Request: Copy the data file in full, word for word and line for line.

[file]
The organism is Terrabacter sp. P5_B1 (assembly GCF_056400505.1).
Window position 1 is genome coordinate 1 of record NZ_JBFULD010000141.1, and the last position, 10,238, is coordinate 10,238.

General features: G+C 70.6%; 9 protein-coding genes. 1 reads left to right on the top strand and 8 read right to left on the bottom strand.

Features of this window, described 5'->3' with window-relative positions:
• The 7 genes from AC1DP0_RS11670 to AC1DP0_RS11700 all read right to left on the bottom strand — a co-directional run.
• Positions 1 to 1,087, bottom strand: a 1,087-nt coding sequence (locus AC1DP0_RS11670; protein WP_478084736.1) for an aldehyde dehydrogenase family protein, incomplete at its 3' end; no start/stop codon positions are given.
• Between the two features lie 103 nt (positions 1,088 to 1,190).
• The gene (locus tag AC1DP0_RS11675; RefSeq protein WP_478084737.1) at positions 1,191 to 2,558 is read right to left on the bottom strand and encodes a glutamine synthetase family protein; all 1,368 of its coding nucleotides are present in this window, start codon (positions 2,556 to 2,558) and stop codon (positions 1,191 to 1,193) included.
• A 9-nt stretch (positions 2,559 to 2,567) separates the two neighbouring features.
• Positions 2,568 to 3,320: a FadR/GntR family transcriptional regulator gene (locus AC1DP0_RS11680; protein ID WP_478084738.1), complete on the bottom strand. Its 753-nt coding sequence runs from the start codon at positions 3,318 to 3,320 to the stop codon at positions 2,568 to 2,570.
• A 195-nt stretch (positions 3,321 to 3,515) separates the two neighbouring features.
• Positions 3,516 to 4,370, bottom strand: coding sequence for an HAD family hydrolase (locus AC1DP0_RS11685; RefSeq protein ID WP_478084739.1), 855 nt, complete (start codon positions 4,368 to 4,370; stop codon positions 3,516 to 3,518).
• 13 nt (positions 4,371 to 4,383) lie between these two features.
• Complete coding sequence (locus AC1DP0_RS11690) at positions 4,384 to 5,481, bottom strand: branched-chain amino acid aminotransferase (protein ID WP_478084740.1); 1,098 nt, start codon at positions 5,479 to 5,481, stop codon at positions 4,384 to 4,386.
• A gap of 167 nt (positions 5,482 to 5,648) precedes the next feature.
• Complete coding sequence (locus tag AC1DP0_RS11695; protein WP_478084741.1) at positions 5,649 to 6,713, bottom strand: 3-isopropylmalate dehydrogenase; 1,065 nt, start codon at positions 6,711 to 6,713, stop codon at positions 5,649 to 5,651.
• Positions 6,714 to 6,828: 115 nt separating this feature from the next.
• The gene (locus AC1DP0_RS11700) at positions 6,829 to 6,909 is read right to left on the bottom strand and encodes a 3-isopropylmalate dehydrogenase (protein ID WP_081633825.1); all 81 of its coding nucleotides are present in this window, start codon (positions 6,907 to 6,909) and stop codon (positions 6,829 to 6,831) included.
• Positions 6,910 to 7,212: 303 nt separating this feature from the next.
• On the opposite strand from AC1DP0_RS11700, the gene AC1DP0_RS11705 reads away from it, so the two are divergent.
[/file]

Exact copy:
The organism is Terrabacter sp. P5_B1 (assembly GCF_056400505.1).
Window position 1 is genome coordinate 1 of record NZ_JBFULD010000141.1, and the last position, 10,238, is coordinate 10,238.

General features: G+C 70.6%; 9 protein-coding genes. 1 reads left to right on the top strand and 8 read right to left on the bottom strand.

Features of this window, described 5'->3' with window-relative positions:
• The 7 genes from AC1DP0_RS11670 to AC1DP0_RS11700 all read right to left on the bottom strand — a co-directional run.
• Positions 1 to 1,087, bottom strand: a 1,087-nt coding sequence (locus AC1DP0_RS11670; protein WP_478084736.1) for an aldehyde dehydrogenase family protein, incomplete at its 3' end; no start/stop codon positions are given.
• Between the two features lie 103 nt (positions 1,088 to 1,190).
• The gene (locus tag AC1DP0_RS11675; RefSeq protein WP_478084737.1) at positions 1,191 to 2,558 is read right to left on the bottom strand and encodes a glutamine synthetase family protein; all 1,368 of its coding nucleotides are present in this window, start codon (positions 2,556 to 2,558) and stop codon (positions 1,191 to 1,193) included.
• A 9-nt stretch (positions 2,559 to 2,567) separates the two neighbouring features.
• Positions 2,568 to 3,320: a FadR/GntR family transcriptional regulator gene (locus AC1DP0_RS11680; protein ID WP_478084738.1), complete on the bottom strand. Its 753-nt coding sequence runs from the start codon at positions 3,318 to 3,320 to the stop codon at positions 2,568 to 2,570.
• A 195-nt stretch (positions 3,321 to 3,515) separates the two neighbouring features.
• Positions 3,516 to 4,370, bottom strand: coding sequence for an HAD family hydrolase (locus AC1DP0_RS11685; RefSeq protein ID WP_478084739.1), 855 nt, complete (start codon positions 4,368 to 4,370; stop codon positions 3,516 to 3,518).
• 13 nt (positions 4,371 to 4,383) lie between these two features.
• Complete coding sequence (locus AC1DP0_RS11690) at positions 4,384 to 5,481, bottom strand: branched-chain amino acid aminotransferase (protein ID WP_478084740.1); 1,098 nt, start codon at positions 5,479 to 5,481, stop codon at positions 4,384 to 4,386.
• A gap of 167 nt (positions 5,482 to 5,648) precedes the next feature.
• Complete coding sequence (locus tag AC1DP0_RS11695; protein WP_478084741.1) at positions 5,649 to 6,713, bottom strand: 3-isopropylmalate dehydrogenase; 1,065 nt, start codon at positions 6,711 to 6,713, stop codon at positions 5,649 to 5,651.
• Positions 6,714 to 6,828: 115 nt separating this feature from the next.
• The gene (locus AC1DP0_RS11700) at positions 6,829 to 6,909 is read right to left on the bottom strand and encodes a 3-isopropylmalate dehydrogenase (protein ID WP_081633825.1); all 81 of its coding nucleotides are present in this window, start codon (positions 6,907 to 6,909) and stop codon (positions 6,829 to 6,831) included.
• Positions 6,910 to 7,212: 303 nt separating this feature from the next.
• On the opposite strand from AC1DP0_RS11700, the gene AC1DP0_RS11705 reads away from it, so the two are divergent.